The DNA immunogen was produced by cloning FIV Env and feline GM-CSF into plasmid pVIVO2. The resulting construct, pEnv/GM-CSF, was tested for Env and GM-CSF expression in transfected CrFK and 293T cells. Env expression was analyzed by WB of cell lysates collected 2 days posttransfection. As shown in Fig. Fig.1B,1B, precursor 135-kDa gp and SU gp95 showed similar patterns regardless of whether they were produced by pEnv/GM-CSF-transfected CrFK or chronically FIV-infected FL-4 cells, indicating that the transfected CrFK cells processed Env correctly. Transfected 293T cells yielded similar findings (data not shown). As described below, when used to pseudotype FIV particles, the Env expressed by pEnv/GM-CSF permitted their efficient replication in MBM cells, indicating that it had a functional conformation. The release and biological activity of GM-CSF were checked with a proliferation assay using TF-1 cells. Cell-free supernatants from pEnv/GM-CSF-transfected CrFK cells 2, 7, or 10 days earlier produced growth stimulation comparable to that of human GM-CSF, while the supernatant of empty-pVIVO2-transfected CRFK cells did not (Fig. (Fig.1C).1C). Thus, pEnv/GM-CSF encoded functional Env and GM-CSF and did so for a prolonged period of time.
Preparation of the Env- and IL-15-expressing autologous T lymphocytes used for boosting required the development of appropriate vectors delivering Env and IL-15, the definition of favorable conditions for generating efficient transducing particles, the evaluation of the particles generated for transducing efficiency in fresh feline T lymphocytes, and the definition of minimum stress conditions for obtaining transduction-competent T lymphocytes.
The Env vector was derived from pKKS (Fig. (Fig.1A)1A) and delivered the same env sequence cloned into pEnv/GM-CSF and feline IL-15 (or GFP, used for evaluating the vector in vitro). It was selected by comparing three appositely developed constructs for GFP and Env expression in transfected CrFK and 293T cells: v-A, which had env under the control of the 5′-LTR as in wild-type FIV and IL-15 expression driven by a CMVp; v-B, which was derived from v-A by replacing the U3 region of the 5′-LTR with the CMVp; and v-C, which differed from v-B for having env under the control of the PGKp (Fig. (Fig.2A).2A). GFP expression was much greater in 293T than in CrFK cells (approximately 30% versus 85%), basically reflecting the different susceptibilities of these cells to transfection, but did not differ between vectors. In contrast, Env expression was highest with v-B in both CrFK and 293T cells, intermediate for both cell lines with v-C, and, as expected due to the low or null activity of FIV LTRs in nonfeline cells (49), minimal with v-A in 293T cells (Fig. (Fig.2B).2B). The low level of activity of v-C, which was tentatively attributed to promoter interference but not further investigated, was consistent in three experiments, thus leading to the selection of v-B.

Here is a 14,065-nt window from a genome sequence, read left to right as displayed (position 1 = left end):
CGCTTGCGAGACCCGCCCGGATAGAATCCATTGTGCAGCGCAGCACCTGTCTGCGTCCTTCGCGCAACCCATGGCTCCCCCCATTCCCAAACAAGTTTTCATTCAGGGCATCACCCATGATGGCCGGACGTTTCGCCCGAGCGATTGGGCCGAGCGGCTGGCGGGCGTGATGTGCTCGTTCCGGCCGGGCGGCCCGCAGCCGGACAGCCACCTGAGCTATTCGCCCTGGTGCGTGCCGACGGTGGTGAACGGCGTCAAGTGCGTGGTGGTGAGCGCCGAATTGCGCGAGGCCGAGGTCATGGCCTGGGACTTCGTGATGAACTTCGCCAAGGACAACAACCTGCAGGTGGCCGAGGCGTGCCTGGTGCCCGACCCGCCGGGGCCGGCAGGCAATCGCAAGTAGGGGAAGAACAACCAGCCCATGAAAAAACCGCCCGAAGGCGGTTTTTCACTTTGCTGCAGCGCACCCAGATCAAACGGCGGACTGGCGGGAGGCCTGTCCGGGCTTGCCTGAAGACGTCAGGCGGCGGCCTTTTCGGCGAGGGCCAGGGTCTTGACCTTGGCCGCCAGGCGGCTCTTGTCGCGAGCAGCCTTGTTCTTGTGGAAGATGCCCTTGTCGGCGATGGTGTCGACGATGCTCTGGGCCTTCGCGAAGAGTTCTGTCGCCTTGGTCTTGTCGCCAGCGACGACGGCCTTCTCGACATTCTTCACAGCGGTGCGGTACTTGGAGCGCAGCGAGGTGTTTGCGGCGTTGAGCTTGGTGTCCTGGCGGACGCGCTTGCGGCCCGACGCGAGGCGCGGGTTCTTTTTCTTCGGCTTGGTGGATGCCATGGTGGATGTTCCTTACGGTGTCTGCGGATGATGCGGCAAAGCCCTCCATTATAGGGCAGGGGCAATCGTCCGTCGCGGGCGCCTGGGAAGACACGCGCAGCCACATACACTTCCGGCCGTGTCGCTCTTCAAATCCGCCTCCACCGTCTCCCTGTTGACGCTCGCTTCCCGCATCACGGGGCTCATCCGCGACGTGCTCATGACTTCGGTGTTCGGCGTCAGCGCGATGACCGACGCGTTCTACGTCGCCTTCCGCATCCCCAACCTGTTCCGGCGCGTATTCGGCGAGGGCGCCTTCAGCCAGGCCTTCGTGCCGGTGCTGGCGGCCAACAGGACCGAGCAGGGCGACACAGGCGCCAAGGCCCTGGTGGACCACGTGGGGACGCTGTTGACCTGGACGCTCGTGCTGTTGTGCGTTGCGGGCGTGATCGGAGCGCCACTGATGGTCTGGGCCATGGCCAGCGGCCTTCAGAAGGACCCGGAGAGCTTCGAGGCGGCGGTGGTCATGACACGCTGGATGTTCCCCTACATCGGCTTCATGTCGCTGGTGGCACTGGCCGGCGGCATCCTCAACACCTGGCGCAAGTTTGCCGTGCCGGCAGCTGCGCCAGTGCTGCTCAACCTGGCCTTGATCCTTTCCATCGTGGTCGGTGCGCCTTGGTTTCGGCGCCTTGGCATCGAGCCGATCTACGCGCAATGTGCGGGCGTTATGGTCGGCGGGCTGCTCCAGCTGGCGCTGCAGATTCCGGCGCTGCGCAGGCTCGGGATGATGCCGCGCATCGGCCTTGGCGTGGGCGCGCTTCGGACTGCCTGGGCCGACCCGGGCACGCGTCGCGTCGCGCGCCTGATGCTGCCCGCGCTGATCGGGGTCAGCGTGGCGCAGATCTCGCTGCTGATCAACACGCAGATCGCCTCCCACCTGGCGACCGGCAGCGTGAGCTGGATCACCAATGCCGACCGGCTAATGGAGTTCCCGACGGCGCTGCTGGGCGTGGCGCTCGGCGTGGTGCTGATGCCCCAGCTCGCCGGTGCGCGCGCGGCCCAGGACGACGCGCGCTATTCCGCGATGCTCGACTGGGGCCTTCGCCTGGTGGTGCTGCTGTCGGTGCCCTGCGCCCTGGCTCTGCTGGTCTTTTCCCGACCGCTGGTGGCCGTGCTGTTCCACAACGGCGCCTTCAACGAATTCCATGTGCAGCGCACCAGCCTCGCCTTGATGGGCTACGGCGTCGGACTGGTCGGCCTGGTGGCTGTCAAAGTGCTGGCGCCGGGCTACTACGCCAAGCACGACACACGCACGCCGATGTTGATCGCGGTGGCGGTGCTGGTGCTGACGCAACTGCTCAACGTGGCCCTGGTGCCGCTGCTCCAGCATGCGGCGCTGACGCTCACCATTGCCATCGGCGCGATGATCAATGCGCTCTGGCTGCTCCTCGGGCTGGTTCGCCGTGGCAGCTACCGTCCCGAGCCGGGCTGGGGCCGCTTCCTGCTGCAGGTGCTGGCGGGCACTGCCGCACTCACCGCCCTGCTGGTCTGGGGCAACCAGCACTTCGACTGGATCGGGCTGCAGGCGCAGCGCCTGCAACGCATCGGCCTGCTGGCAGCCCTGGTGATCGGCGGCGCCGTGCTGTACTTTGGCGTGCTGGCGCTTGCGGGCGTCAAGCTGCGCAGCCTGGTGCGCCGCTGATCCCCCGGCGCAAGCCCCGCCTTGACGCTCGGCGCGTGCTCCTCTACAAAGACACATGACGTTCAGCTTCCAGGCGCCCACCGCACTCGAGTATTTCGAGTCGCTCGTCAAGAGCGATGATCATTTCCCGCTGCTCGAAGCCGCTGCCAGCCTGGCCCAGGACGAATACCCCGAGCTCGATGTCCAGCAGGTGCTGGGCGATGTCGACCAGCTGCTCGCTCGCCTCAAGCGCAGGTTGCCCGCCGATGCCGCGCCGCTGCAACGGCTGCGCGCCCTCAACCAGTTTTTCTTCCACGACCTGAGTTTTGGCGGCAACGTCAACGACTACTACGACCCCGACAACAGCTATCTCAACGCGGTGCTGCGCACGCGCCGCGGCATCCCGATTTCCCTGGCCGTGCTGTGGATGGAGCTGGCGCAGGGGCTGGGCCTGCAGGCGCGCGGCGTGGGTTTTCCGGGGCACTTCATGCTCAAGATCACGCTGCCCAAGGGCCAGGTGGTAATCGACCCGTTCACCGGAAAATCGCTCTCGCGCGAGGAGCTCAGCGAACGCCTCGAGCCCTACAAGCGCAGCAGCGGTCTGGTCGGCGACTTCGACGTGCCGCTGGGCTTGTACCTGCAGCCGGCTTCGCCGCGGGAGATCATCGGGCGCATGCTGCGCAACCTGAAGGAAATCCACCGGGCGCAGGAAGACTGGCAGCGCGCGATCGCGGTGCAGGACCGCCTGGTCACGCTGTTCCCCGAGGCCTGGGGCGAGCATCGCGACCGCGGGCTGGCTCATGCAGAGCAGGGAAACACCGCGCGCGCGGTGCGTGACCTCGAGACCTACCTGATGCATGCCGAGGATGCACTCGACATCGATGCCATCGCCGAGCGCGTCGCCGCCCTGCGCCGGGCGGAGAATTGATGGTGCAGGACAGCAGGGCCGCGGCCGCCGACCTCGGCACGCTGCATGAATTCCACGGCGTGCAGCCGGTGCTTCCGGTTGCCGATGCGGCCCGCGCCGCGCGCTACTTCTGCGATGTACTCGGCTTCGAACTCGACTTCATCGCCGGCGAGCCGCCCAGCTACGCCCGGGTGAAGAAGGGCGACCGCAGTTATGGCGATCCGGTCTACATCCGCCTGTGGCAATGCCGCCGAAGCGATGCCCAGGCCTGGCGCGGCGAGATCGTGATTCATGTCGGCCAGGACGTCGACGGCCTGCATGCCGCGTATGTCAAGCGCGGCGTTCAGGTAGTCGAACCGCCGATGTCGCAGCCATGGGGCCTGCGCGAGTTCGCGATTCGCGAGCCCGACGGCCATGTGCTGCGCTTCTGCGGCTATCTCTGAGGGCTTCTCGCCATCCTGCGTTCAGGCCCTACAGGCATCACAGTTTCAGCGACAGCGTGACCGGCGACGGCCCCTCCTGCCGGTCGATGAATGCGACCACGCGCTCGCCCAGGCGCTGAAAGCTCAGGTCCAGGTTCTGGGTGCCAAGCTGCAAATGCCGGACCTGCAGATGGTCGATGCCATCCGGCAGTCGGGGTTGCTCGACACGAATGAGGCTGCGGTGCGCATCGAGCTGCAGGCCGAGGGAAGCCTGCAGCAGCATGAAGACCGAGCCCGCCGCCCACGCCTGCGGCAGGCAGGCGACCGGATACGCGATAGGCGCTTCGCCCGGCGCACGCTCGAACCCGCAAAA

The conditions that permitted the preparation of transducing particles of sufficiently high titers were determined by transfecting 293T and CrFK cells with v-B, pΔEnv1, and one of the following Env constructs: pVSV-G, pEE14-Env, or, with the additional purpose of evaluating the functional properties of the Env encoded, pEnv/GM-CSF. Regardless of the plasmid combination used, the transducing particles released into supernatants had titers of approximately 108 and 109 RNA copies per ml in CrFK and 293T cell supernatants, respectively (data not shown), and exhibited profiles that closely resembled the intact virus by WB (Fig. (Fig.2C2C).